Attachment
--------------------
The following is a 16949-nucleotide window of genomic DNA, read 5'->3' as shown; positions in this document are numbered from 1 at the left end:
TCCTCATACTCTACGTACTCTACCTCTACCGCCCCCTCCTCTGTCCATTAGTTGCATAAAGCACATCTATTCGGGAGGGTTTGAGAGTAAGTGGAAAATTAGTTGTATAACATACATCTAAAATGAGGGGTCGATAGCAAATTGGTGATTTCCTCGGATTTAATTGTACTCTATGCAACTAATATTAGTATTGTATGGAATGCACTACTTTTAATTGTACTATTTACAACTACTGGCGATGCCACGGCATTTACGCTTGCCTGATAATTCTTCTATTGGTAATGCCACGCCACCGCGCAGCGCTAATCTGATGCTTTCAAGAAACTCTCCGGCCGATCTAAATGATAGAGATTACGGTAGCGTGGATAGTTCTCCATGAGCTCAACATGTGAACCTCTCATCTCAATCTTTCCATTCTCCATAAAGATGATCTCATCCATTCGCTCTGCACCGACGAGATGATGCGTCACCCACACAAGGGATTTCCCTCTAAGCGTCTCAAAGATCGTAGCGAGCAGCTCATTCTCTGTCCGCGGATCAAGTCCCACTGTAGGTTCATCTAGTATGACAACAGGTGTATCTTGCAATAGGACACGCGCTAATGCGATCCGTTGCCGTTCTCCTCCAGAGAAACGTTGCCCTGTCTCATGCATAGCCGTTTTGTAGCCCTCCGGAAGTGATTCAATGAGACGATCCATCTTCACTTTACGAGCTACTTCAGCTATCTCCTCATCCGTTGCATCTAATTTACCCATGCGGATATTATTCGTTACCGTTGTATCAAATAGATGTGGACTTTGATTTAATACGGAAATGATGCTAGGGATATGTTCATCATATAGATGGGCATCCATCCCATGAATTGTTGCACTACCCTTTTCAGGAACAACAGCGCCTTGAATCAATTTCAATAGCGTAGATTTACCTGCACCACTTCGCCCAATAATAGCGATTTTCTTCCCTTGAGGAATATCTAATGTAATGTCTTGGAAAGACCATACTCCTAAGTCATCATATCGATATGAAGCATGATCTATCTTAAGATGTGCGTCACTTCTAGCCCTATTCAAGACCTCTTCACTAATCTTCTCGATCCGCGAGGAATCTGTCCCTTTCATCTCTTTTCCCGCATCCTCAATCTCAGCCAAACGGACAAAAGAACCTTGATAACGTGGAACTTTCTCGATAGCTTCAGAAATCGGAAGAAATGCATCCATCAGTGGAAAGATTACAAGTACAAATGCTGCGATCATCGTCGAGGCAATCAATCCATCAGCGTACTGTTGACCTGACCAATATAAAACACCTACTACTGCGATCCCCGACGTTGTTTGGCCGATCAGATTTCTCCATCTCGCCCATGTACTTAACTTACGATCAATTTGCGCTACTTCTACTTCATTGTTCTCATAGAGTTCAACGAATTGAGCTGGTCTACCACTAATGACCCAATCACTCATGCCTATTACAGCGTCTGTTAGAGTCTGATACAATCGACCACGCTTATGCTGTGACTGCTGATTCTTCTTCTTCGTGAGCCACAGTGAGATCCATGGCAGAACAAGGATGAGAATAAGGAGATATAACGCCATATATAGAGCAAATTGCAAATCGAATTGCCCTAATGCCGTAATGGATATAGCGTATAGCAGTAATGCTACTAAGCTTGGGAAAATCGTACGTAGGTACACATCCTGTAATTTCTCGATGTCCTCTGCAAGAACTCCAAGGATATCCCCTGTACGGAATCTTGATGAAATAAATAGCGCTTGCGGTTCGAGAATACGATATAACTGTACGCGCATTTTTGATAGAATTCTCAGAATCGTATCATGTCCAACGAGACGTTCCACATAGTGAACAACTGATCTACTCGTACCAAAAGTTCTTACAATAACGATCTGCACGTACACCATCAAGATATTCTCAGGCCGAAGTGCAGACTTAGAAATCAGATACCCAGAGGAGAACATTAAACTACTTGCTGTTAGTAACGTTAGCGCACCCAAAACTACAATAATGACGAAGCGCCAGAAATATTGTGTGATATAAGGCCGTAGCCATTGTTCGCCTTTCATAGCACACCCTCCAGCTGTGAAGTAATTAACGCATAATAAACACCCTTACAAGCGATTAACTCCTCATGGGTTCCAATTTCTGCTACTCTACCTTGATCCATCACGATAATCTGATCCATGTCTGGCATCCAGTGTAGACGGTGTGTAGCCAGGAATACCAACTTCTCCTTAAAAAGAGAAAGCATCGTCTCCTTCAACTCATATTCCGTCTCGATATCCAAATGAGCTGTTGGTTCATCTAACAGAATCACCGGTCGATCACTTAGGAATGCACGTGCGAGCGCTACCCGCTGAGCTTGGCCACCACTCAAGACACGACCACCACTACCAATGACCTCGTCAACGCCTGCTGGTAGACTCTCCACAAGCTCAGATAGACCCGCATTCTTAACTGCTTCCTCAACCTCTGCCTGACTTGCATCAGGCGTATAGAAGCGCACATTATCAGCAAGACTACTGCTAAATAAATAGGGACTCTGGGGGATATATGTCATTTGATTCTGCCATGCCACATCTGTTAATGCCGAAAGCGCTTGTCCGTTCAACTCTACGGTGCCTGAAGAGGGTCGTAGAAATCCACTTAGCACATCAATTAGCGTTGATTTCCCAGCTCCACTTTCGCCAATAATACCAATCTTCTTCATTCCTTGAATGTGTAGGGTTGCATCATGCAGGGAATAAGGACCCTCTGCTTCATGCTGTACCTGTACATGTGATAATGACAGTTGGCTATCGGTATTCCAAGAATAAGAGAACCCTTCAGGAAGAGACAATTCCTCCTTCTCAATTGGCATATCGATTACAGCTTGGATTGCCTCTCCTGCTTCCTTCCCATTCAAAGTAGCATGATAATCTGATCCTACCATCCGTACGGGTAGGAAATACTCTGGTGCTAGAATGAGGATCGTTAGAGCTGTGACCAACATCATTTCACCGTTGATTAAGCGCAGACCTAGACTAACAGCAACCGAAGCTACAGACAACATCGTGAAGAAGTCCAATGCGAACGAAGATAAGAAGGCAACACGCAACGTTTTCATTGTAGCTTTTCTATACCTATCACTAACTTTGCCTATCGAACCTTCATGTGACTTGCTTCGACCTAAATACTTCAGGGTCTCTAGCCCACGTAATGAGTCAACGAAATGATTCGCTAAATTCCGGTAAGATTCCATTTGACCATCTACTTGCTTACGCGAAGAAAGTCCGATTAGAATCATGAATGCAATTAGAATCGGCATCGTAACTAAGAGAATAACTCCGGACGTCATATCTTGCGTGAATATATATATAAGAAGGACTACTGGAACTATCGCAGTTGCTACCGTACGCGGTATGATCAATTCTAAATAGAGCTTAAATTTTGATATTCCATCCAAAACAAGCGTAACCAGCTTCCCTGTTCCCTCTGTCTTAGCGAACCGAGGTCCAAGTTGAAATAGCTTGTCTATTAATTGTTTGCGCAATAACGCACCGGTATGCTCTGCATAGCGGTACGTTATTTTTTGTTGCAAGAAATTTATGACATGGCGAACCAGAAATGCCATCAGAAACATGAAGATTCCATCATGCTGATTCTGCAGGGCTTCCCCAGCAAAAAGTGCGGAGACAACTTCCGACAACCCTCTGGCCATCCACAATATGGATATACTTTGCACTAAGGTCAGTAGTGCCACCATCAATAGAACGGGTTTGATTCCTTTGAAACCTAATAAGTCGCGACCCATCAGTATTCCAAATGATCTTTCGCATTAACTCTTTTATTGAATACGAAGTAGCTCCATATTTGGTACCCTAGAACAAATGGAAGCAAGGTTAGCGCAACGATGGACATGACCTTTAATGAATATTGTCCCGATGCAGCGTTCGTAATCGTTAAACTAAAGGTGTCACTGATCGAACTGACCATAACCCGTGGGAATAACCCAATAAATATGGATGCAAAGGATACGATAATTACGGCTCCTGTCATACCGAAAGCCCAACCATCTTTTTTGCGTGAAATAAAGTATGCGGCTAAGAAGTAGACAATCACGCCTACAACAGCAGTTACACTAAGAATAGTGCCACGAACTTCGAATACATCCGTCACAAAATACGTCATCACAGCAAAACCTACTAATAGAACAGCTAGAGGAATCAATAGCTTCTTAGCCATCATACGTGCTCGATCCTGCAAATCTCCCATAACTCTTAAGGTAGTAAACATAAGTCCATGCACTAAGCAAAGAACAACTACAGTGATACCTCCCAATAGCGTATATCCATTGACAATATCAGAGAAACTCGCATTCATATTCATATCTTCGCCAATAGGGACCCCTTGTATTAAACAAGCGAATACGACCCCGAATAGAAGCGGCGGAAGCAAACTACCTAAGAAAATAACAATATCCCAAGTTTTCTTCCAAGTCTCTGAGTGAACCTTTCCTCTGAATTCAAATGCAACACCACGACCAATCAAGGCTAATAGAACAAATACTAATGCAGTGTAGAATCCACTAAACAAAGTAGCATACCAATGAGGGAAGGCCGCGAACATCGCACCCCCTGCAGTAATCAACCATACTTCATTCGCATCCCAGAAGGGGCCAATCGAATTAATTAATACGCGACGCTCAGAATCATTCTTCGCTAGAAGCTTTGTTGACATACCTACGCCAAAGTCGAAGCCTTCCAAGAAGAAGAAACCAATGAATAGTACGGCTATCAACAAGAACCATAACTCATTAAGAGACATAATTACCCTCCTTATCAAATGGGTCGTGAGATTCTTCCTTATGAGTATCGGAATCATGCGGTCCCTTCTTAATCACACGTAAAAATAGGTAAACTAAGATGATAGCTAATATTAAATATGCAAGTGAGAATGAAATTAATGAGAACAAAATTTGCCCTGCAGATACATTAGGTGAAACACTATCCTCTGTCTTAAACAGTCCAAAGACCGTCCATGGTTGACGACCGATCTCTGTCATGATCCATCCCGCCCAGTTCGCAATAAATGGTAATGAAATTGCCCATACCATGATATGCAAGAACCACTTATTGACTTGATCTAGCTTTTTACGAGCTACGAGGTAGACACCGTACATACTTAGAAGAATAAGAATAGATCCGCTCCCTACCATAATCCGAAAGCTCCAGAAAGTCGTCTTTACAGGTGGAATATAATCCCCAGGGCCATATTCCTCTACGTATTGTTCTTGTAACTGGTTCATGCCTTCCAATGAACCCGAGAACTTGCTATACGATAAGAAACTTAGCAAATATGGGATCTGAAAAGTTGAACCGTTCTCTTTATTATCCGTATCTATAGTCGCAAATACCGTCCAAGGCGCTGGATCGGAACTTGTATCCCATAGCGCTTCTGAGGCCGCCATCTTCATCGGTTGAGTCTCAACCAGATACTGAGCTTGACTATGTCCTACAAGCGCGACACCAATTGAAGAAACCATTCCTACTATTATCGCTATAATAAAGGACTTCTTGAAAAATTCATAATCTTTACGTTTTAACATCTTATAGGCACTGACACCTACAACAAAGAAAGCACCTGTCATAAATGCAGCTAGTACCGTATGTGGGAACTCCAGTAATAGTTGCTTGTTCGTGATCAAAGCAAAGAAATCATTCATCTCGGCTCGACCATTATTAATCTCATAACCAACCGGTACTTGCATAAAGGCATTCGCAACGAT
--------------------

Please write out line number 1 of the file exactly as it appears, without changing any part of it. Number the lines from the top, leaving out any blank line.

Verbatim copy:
The following is a 16949-nucleotide window of genomic DNA, read 5'->3' as shown; positions in this document are numbered from 1 at the left end: